I was hoping the State of California’s proposed http://www.lodinews.com/blogs/wineguy/?p=233" target= "_blank">“nickel-a-drink” tax increase on alcohol would go away, but with a looming budget gap of $41.6 billion, the tax could go into effect as early as this coming week.
Industry players Anheuser-Busch, MillerCoors, Wine Institute, and others have started http://www.sinkthedrinktax.com" target= "_blank">SinktheDrinkTax.com to “tell Governor Schwarzeneggar and your legislators that a 640% tax increase is simply too hard to swallow.”
They claim wine drinkers will see a 10% price increase per bottle. Industry analysts estimate that Bronco’s “Two Buck Chuck” will become http://www.latimes.com/business/la-fi-chuck21-2009jan21,0,4418335.story" target="_blank">“$2.29- to $2.49-Chuck.”
I would argue that wineries producing wines over $20 per bottle will likely absorb the excise tax increase, rather than boost bottle prices by less than 50 cents.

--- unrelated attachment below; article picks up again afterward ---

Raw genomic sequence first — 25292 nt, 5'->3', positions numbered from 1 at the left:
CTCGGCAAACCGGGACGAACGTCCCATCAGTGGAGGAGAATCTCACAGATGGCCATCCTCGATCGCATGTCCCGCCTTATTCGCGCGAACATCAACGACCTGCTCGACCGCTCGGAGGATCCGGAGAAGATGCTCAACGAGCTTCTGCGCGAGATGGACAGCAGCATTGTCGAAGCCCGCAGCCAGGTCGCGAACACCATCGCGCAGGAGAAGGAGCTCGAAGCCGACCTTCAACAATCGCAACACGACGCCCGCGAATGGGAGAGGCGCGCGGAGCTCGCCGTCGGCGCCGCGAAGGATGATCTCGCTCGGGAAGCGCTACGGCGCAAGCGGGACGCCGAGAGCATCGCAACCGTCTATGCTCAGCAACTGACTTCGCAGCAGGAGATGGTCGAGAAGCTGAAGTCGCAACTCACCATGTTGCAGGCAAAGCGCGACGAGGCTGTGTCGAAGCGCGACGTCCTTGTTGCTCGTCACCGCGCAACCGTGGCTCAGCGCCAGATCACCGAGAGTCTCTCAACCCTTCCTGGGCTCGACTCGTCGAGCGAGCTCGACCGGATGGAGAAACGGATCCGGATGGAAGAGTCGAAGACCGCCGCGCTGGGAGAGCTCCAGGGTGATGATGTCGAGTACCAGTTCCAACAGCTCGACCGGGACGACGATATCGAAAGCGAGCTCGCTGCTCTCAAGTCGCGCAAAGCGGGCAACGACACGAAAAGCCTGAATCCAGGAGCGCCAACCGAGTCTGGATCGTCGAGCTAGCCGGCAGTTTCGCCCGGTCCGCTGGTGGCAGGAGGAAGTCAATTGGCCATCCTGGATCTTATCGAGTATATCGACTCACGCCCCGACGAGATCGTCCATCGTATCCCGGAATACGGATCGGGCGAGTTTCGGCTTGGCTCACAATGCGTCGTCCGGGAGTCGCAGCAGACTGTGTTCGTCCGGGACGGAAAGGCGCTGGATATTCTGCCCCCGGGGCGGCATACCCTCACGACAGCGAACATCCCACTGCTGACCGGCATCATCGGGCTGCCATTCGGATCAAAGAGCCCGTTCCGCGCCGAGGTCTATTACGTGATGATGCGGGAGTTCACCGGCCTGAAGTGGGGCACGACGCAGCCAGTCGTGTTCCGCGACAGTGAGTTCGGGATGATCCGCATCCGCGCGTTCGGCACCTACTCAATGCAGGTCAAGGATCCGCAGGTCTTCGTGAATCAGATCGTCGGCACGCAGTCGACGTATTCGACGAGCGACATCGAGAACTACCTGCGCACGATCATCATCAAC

Therefore, SinktheDrinkTax’s claim that this tax will affect lower-income households more than wealthier households is probably true.
Consider how the tax relates to other costs of winemaking: the bulk of Lodi grapes have been selling for under $500 per ton. This increase of about $1.30 per gallon amounts to over $200 more per ton.
Looking at the cost in this way, it becomes pretty apparent that Lodi will be affected more than Napa, for example, where most grapes are sold for well over $1,000 per ton.